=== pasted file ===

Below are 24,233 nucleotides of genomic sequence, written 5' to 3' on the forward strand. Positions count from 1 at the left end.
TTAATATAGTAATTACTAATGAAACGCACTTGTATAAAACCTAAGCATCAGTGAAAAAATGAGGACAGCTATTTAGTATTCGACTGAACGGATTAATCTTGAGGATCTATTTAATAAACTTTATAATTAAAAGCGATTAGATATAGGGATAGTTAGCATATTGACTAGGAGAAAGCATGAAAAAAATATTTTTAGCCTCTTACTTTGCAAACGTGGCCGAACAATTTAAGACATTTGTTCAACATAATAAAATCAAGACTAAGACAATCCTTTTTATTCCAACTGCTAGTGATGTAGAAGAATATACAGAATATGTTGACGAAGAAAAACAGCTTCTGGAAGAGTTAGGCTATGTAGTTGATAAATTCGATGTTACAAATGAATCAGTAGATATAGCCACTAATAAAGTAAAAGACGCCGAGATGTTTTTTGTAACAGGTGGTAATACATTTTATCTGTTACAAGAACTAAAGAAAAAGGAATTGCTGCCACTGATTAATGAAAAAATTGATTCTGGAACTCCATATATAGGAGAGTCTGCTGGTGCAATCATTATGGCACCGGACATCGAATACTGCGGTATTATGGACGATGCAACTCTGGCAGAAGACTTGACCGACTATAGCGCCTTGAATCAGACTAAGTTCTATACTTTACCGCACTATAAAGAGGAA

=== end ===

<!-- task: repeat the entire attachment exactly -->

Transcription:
Below are 24,233 nucleotides of genomic sequence, written 5' to 3' on the forward strand. Positions count from 1 at the left end.
TTAATATAGTAATTACTAATGAAACGCACTTGTATAAAACCTAAGCATCAGTGAAAAAATGAGGACAGCTATTTAGTATTCGACTGAACGGATTAATCTTGAGGATCTATTTAATAAACTTTATAATTAAAAGCGATTAGATATAGGGATAGTTAGCATATTGACTAGGAGAAAGCATGAAAAAAATATTTTTAGCCTCTTACTTTGCAAACGTGGCCGAACAATTTAAGACATTTGTTCAACATAATAAAATCAAGACTAAGACAATCCTTTTTATTCCAACTGCTAGTGATGTAGAAGAATATACAGAATATGTTGACGAAGAAAAACAGCTTCTGGAAGAGTTAGGCTATGTAGTTGATAAATTCGATGTTACAAATGAATCAGTAGATATAGCCACTAATAAAGTAAAAGACGCCGAGATGTTTTTTGTAACAGGTGGTAATACATTTTATCTGTTACAAGAACTAAAGAAAAAGGAATTGCTGCCACTGATTAATGAAAAAATTGATTCTGGAACTCCATATATAGGAGAGTCTGCTGGTGCAATCATTATGGCACCGGACATCGAATACTGCGGTATTATGGACGATGCAACTCTGGCAGAAGACTTGACCGACTATAGCGCCTTGAATCAGACTAAGTTCTATACTTTACCGCACTATAAAGAGGAA